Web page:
I often wonder when did we begin placing such an emphasis on being number one. Being first in our class, coming in first
place in the race, and as we age and enter the workforce being the supervisor, manager, director, VP and the list can go on. This tenacious desire for success and being “the best or first” at something and at times anything, is not necessarily a bad thing. Let’s be honest, it is from that desire that greatness is birthed. The question is, at what cost? When is the desire to be number one detrimental to other areas of my life?
I get it. Organizational leaders are constantly navigating the ever changing financial and economic climate of their organizations, trying to stay ahead of the curve with industry trends, all while multitasking a dozen other tasks and responsibilities. This is what it means to be a leader, right? The stress of it all affects the body in a multitude of ways, however sometimes the effects are not as transparent as others.
I conducted a simple survey of individuals in “high powered” or c Suite executive positions. I asked them about quality of life and the one thing they wish they could change. The one thing that would aid in their personal well-being. The majority of participants stated that they lacked quality sleep. This probably seems insignificant to many. I’m sure you may have even said to yourself a time or two that you lacked adequate sleep or had a restless night here or there. Who hasn’t? What’s the big deal? But in this case, I’m talking sleep deprivation. The American Sleep Association describes sleep deprivation as the cumulative effect of a person not having sufficient sleep. Insufficient sleep adversely affects the body, brain, mood and cognitive function
A CNN article reported that many company leaders stated they don’t get enough sleep. A survey of 35,000 leaders by Potential Project in conjunction with the Harvard Business Review found only 28% say they sleep 7 hours or more a night. Another study found if you sleep 6 hours a night for 10 days, you will be as impaired in performance by day 11 as someone who pulled an all-nighter. This data is staggering and a bit concerning.
There is a clear understanding that sleep contributes to better cognitive function, memory recall and inhibitory control to name a few, but what happens when we don’t get enough sleep? As leaders, the responsibility of the organization’s health can rest on your shoulders but without adequate sleep, you may be turning your organization’s culture into that of a hostile and dreadful workspace. You may not be aware that your shorter than usual temper or harsh tone is translating into a toxic work environment. This change in mood is a common effect of sleep deprivation.
In addition to changes in mood, sleep deprivation also affects your mental performance and capabilities. Have you ever been in the middle of a sentence and forget the topic of the conversation, or unable to find the right word to convey a thought? Imagine if this occurred during a presentation with major financial implications or during a board meeting? That thought alone is enough to drive some people to high levels of anxiety and panic. Well, you’re not alone. A MIT article reported that sleep deprivation will negatively impact your cognitive performance. Getting less than the recommended amount of sleep can cause apparent IQ loss of five to eight points the next day. This equates to lost productivity which equates to economic losses. Another study found that lack of sleep among the U.S. workforce cost approximately $411 billion and losing 1.2 million working days per year.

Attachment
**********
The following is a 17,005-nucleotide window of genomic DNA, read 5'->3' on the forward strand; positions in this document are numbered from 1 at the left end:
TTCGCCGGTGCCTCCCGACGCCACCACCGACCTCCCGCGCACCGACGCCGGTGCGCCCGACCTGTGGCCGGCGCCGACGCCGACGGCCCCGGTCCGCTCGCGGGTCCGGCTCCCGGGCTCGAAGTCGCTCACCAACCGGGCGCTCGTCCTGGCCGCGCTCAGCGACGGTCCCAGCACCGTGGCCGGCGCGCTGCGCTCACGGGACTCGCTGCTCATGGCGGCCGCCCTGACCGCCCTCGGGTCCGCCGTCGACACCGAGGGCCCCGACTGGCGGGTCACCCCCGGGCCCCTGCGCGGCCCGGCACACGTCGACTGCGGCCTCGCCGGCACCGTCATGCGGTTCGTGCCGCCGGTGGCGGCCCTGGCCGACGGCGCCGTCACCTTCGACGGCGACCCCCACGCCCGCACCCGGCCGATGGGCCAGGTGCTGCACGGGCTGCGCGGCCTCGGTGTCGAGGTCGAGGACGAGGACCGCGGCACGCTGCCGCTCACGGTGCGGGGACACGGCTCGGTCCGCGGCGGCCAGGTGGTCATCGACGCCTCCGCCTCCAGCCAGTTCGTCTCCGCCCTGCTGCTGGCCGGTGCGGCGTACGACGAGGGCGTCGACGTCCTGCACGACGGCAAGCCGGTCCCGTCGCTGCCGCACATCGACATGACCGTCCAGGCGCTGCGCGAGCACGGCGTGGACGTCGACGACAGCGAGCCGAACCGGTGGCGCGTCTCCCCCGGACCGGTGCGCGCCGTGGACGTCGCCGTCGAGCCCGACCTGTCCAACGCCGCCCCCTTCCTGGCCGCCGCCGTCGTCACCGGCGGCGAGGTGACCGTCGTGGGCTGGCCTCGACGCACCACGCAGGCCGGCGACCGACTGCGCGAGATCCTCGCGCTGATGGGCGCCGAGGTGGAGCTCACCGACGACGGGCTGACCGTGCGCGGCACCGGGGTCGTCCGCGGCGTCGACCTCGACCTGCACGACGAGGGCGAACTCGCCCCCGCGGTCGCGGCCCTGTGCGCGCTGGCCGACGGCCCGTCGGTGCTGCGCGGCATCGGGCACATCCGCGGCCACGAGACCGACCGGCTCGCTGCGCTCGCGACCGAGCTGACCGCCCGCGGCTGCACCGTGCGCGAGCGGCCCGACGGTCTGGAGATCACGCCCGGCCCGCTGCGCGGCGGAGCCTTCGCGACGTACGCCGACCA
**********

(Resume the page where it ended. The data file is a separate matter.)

The CDC has called this a threat to the nation’s health, stating that a third of US adults report that they usually get less than the recommended amount of sleep. This is linked with many chronic diseases and conditions—such as type 2 diabetes, heart disease, obesity, and depression. Some of the most alarming data comes from RAND Europe and their study, titled ‘Why sleep matters – the economic costs of insufficient sleep’. Researchers found that a person who sleeps on average less than six hours a night has a 13 percent higher mortality risk than someone sleeping between seven and nine hours.
So what does this all mean? Sleep well to Lead well.
3 Tips To Increase your Slumber:
Write it Down: It’s natural for your mind to wonder in the middle of the night. You’re responsible for a lot of moving pieces. Sometimes those moving pieces wake you from your sleep. Keep a notebook by your bed that you can quickly jot thoughts down so that you don’t obsess in the moment. Tend to those items in the morning.
Practice Mindfulness: While some wake up repeatedly in the middle of the night, others find it difficult to fall asleep. Practicing mindfulness is a great way to learn to center yourself and “quiet your brain.”
Lastly, make sure that your environment is conducive to restful sleep. It may seem insignificant, but you shouldn’t take for granted the importance of your bedroom sleep environment. It is one important factor can that help you quickly begin settling yourself for restful sleep.
Start by removing or adjusting distractions that may hinder your sleep (cellphone, television, uncomfortable room temperature, etc). Light is an important environmental factor to consider with aiding your sleep. Melatonin is your sleep hormone. When your light is on or bright, your melatonin is low so keeping your room dark is best to produce melatonin and aid in your sleep.
As always, we at Taylor White Coaching and Consulting are here to help and support you on this journey. Let’s discuss how we can help.